Agronomy Research & Information Center
Agronomy Research & Information Center
Agronomy Research & Information Center
University of California
Agronomy Research & Information Center

Agronomy at UC Davis

Delivering scientific, research-based information, resources, education, and on-line tools on California agronomic crops to growers, researchers, industry professionals, governmental agencies, and the general public.

Calendar

Event Name
Date
8/20/2015

Agronomic Crops in California

California map showing counties in each agricultural region
Agronomic crops occupy over 5 million of the approximately 8 million irrigated acres in California, having large impacts on water use, nutrient management, farm profitability and human health. more


Agronomy News & Updates

  • Calculate Your VOC Emissions

    Added July 23, 2015
    Air Emissions Button

    As summer continues to heat up, keep in mind that regulations remain in effect to reduce the volatile organic compounds...

  • Armyworm outbreak: what's next?

    Added July 16, 2015
    IMG 4597

    The armyworm outbreak we experienced a few weeks ago seems to be over. Several fields in Glenn and Butte counties had very...

  • Armyworm adults

    Added July 15, 2015
    Armyworm adult #1

    Recently, a grower had been observing several straw colored moths flying around his field. He worried those could be...

  • Armyworm outbreak subsiding

    Added July 7, 2015
    IMG 3174

    In the past two weeks we saw very high armyworm populations in rice. Many fields had to be treated. However, the...


History of Agronomy at the University of California

Letter A in vintage font type
In 1904, a Division of Experimental Agronomy was established in the College of Agriculture of the University of California, Berkeley. By 1906, it was clear that a Berkeley location for experimental work could not meet requirements and the division was shifted to the University Farm at Davis. more

What is Agronomy?

Facets of agronomy science
Agronomy is the application of science and technology from the fields of biology, chemistry, economics, ecology, soil science, water science, pest management and genetics to the improvement and management of the major food crops of the world. more

alfalfa leaves, close-up image

Alfalfa

Alfalfa production occurs over about 1,000,000 acres throughout California, with the highest-producing regions in Imperial County and the San Joaquin Valley.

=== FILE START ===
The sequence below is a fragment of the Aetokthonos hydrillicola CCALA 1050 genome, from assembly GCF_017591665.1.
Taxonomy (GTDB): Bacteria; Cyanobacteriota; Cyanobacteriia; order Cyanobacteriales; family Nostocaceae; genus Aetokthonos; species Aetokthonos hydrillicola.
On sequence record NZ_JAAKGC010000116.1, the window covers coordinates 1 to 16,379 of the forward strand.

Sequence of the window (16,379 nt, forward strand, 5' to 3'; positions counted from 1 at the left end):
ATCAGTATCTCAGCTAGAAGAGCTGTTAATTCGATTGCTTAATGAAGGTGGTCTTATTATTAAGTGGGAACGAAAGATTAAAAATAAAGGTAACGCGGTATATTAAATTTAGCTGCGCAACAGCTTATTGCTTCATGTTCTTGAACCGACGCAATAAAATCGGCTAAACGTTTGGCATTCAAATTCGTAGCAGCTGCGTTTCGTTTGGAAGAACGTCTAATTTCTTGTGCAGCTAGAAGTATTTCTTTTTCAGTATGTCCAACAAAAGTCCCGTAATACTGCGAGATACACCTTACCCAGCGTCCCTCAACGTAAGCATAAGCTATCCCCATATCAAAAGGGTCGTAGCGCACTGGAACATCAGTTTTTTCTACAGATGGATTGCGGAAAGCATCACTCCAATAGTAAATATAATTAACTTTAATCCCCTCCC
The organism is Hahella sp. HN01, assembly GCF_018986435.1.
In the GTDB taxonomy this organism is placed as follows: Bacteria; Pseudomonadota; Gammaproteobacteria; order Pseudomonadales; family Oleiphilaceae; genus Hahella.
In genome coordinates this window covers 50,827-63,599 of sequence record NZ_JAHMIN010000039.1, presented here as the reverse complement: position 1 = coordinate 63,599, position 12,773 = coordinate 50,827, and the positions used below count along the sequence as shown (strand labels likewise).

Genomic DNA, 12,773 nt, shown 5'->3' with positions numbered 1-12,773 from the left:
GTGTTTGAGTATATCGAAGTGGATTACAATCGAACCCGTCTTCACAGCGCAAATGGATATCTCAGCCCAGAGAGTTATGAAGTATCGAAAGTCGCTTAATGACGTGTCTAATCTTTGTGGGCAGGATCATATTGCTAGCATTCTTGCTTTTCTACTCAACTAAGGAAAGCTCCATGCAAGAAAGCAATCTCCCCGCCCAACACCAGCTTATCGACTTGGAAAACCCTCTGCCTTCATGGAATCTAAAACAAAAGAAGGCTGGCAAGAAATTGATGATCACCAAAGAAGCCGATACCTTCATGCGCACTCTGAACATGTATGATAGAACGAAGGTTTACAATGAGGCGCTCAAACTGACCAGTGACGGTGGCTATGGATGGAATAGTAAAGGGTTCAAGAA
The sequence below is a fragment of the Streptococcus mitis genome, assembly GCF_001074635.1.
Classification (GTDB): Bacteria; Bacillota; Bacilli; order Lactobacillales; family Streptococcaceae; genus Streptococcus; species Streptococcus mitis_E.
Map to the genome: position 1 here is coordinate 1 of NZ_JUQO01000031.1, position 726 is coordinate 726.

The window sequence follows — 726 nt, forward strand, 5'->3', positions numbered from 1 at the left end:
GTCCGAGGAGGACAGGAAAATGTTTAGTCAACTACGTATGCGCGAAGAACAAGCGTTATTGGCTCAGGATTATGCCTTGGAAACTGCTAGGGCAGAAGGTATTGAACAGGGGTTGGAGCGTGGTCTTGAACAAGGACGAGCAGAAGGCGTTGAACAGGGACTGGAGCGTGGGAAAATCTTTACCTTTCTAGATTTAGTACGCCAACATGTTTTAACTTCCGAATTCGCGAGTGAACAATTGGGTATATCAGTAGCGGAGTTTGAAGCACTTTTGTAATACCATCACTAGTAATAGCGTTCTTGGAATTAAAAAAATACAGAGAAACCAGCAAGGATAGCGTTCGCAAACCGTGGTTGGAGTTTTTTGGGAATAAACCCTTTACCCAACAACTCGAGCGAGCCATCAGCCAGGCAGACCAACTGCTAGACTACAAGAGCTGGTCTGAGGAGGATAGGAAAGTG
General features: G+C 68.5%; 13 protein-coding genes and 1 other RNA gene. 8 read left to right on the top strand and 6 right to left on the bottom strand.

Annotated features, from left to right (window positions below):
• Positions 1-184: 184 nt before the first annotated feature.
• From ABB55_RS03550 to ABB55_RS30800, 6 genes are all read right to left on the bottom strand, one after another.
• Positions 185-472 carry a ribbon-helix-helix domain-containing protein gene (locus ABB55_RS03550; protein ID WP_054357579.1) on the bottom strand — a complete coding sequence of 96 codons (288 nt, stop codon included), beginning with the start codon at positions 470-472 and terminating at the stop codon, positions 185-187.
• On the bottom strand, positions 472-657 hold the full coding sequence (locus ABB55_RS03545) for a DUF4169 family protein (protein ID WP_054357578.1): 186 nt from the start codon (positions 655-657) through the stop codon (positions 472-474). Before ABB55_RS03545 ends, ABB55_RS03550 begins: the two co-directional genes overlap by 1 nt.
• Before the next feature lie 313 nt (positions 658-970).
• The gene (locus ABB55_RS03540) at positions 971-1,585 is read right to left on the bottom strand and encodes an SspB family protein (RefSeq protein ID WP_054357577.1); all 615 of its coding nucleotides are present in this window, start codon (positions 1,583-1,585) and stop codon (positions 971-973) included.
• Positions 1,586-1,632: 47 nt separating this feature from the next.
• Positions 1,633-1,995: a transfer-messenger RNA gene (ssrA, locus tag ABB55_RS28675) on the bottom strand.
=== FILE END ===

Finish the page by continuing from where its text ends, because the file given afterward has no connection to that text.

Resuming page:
variety of dried beans with bags and scoops

Beans

California farmers grow mainly four classes of dry beans — limas (99% of U.S. supply), common beans, garbanzos, and cowpeas — on about 50,000 total acres.

canola bloom close-up

Bio-Fuels/Bio-Energy

Imported corn and sorghum are currently used to produce bio-fuel in California. However, canola, camelina, sugar beets, and sorghum offer promise as a basis for in-state production.

corn stalks on plant

Corn

Corn is grown on nearly 600,000 acres in California, primarily in the Central Valley. It is mainly used for silage and grain, with a small specialty crop market comprised of sweet corn, corn nuts and popcorn.

cotton bolls on plant

Cotton

Uses for cotton fibers range from heavy industrial to fine fabrics. California cotton grows mainly in the San Joaquin Valley on 200,000 to 300,000 acres.

safflower bloom on plant

Oil Seeds

Safflower is the primary oil seed grown for oil in California. Sunflower hydrid seeds are grown and exported for oil production. Canola and camelina are showing promise as new oil seed crops.

rice grains on plant

Rice

California rice is grown primarily in the Sacramento Valley on approximately 550,000 total acres. Mostly high quality medium grain rice is produced as well as some other specialty rice varieties.

wheat stalks on plant

Small Grains

Small grains are an important rotation crop in California and include wheat, barley, oats and triticale planted on over 800,000 acres. Wheat is the predominant California small grain crop.

Sorghum plant

Sorghum

Sorghum is being rediscovered as a valuable rotational crop and forage that can help California meet future water needs, specialty food markets, and potentially as a renewable fuel crop.

sugar beets

Sugar Beets

California sugar beet production began in 1870 and beets have been produced in nearly all agricultural areas. Beets are now grown only on about 25,000 acres in the Imperial Valley.

General question for the Agronomy RIC? Email us at AgronomyRIC@ucdavis.edu

Page Last Updated: May 29, 2015
Webmaster Email: jtillman@ucdavis.edu